Ignore the Markets; Stay Invested

One of the worst things you can do when the market takes a dip (or a dive) is to immediately pull your money out. While it may seem logical–why lose any more money–it’s almost always the wrong move. Taking money out during a downturn makes it incredibly difficult to take advantage of the eventual upturn. If you understand the tax implications of losses, you further take advantage through smart tax harvesting (I’m not going to get into that here). Now, I’m not talking about divesting your money in one stock and investing it in another that you think is poised Continue reading Ignore the Markets; Stay Invested

Going It Alone Investing? Be Smart About It

Thanks to technology, it’s easy to become an investor these days. All you need is Internet access and a device and you can open a brokerage account. Such ease can be exciting and make one feel as though they have more control over their finances and future. However, it can also be dangerous. The ability to invest your money with the touch of your finger can also lead to a nonchalantness about investing and money. It’s not uncommon for people to get a bit carried away with investing when they first start using apps such as E*Trade or Robinhood. A Continue reading Going It Alone Investing? Be Smart About It

The Stock Market is Emotional. That Doesn’t Mean You Have to Be

If you’ve been investing in the stock market over the years, then you’ve probably heard–and seen–that the stock market moves based on emotion. Things such as societal movements, politics, or financial predictions can force movements in the market to happen. This is also what makes the stock market–and other associated markets–unpredictable. If you don’t understand and respect that unpredictability you can lose a lot of money. However, you don’t have to use emotion to drive your investment decisions. In fact, you should try to keep your emotions as far away from your investment and financial decisions. Using your emotions to Continue reading The Stock Market is Emotional. That Doesn’t Mean You Have to Be

Investing is Based on Luck; Diversification Helps

I’ve touted the importance of diversification here in many posts over the past few years. While it may seem like diversification is the cure-all for any portfolio, I should remind you that regardless of whether you diversify or not, investing is still a risky endeavor that way more often than not involves a lot of luck. That’s not to say you still can research a stock or company you invest in and do your homework–that helps immensely to determine strong performing stocks and to avoid ones that tend to be more volatile. However, no matter how the stock has performed Continue reading Investing is Based on Luck; Diversification Helps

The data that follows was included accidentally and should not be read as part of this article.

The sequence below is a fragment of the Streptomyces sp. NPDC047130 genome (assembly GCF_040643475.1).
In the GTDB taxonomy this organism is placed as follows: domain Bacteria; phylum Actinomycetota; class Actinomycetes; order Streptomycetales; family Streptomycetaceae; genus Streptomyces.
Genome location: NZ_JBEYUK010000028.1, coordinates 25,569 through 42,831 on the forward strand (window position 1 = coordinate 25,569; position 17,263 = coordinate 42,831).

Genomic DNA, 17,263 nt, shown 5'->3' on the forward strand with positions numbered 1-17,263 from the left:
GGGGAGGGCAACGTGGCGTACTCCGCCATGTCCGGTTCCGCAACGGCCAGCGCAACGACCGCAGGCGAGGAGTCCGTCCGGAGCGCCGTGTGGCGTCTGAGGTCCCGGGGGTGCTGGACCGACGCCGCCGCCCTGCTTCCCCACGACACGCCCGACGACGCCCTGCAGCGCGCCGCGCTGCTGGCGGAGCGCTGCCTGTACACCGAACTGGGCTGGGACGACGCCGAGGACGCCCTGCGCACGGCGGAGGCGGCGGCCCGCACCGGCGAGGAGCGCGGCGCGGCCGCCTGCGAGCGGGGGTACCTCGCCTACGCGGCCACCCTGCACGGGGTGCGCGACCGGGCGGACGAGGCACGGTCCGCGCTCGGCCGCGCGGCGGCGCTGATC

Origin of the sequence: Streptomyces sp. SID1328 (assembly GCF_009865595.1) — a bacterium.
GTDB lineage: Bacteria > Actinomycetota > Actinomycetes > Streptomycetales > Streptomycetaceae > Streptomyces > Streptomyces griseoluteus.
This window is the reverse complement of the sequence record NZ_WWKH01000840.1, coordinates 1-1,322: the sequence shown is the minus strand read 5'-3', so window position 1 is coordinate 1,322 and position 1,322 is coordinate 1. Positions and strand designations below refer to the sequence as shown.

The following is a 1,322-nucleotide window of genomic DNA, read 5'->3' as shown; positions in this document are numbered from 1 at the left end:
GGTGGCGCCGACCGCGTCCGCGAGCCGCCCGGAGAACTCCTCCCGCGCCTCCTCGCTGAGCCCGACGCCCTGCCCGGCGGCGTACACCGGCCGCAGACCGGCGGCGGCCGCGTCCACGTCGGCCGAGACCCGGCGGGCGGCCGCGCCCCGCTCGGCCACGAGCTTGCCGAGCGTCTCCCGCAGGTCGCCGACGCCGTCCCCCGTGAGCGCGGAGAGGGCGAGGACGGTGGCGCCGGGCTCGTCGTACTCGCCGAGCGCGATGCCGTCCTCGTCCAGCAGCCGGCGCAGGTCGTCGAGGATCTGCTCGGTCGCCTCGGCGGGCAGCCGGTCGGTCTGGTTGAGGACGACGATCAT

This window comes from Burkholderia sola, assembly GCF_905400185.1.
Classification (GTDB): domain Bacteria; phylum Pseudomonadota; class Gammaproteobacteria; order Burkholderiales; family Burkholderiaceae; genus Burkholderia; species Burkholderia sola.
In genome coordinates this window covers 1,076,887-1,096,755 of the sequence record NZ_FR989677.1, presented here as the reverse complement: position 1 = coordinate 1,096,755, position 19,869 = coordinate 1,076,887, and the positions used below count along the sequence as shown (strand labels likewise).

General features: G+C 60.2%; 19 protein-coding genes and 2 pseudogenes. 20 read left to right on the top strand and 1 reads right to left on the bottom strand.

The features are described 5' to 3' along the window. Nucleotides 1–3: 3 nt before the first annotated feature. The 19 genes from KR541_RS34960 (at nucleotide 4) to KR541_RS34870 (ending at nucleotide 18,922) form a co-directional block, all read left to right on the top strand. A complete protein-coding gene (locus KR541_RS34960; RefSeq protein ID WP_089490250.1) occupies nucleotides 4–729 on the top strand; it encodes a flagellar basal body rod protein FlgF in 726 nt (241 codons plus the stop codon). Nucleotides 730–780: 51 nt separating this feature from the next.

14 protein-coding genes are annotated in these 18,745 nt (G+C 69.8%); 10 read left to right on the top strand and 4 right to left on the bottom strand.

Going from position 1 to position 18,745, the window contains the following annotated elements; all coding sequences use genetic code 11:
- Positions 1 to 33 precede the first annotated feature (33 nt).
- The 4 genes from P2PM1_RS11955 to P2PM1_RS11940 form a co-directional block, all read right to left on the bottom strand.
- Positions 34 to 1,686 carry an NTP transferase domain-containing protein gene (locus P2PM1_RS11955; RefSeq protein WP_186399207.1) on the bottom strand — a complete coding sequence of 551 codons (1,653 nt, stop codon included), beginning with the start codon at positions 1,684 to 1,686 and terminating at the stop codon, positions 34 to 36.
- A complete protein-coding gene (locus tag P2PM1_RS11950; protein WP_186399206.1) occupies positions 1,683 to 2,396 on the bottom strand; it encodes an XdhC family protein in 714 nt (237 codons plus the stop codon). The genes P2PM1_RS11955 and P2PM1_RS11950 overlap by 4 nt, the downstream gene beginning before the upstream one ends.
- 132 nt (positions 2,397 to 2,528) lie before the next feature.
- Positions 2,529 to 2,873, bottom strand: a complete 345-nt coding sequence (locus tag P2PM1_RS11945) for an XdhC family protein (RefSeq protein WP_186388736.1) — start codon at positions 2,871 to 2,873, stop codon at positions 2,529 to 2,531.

Scratching a “Risk” Itch

As I’ve mentioned in the past, investing can be a great way to grow your nest egg. With a good understanding of your risk appetite and your goals–both long-term and short-term–you can make investment decisions that can put your money to work for you. However, making cautious investment decisions can seem boring at times, especially making decisions regarding long-term goals (i.e. saving for retirement while decades away). It can also be tempting at times to play with the markets a bit and experiment with taking on a little more risk than you normally do. Now, I’m not suggesting you risk Continue reading Scratching a “Risk” Itch

Have Your Checked Your Portfolio’s Asset Allocation Recently?

It’s been a rough month for the stock market and for many peoples’ portfolios. There’s been a lot of money lost and a lot of stress added to the lives to many Americans, regardless of whether they are still working or retired. After all, the markets don’t really care where you are in life or what your plans are. With that in mind, now is a good time to assess your portfolio and take some time to determine where your appetite for risk lies. During your assessment, take some time to find out what changes you will need to make Continue reading Have Your Checked Your Portfolio’s Asset Allocation Recently?

Handling the Bear

Whether you or certain pundits want to acknowledge it or not, we are in a bear market at a moment. What does that mean? It means the markets have fallen–for an official bear market the prices need to fall at least 20%–and investor sentiment reflects that downturn. You’re probably familiar with the term and understand it to be the opposite of a bull market, which is what we were in up until early March. In short, a bull market means things are on an upswing. A bear market is tough to stomach, particularly when it’s not clear when exactly things Continue reading Handling the Bear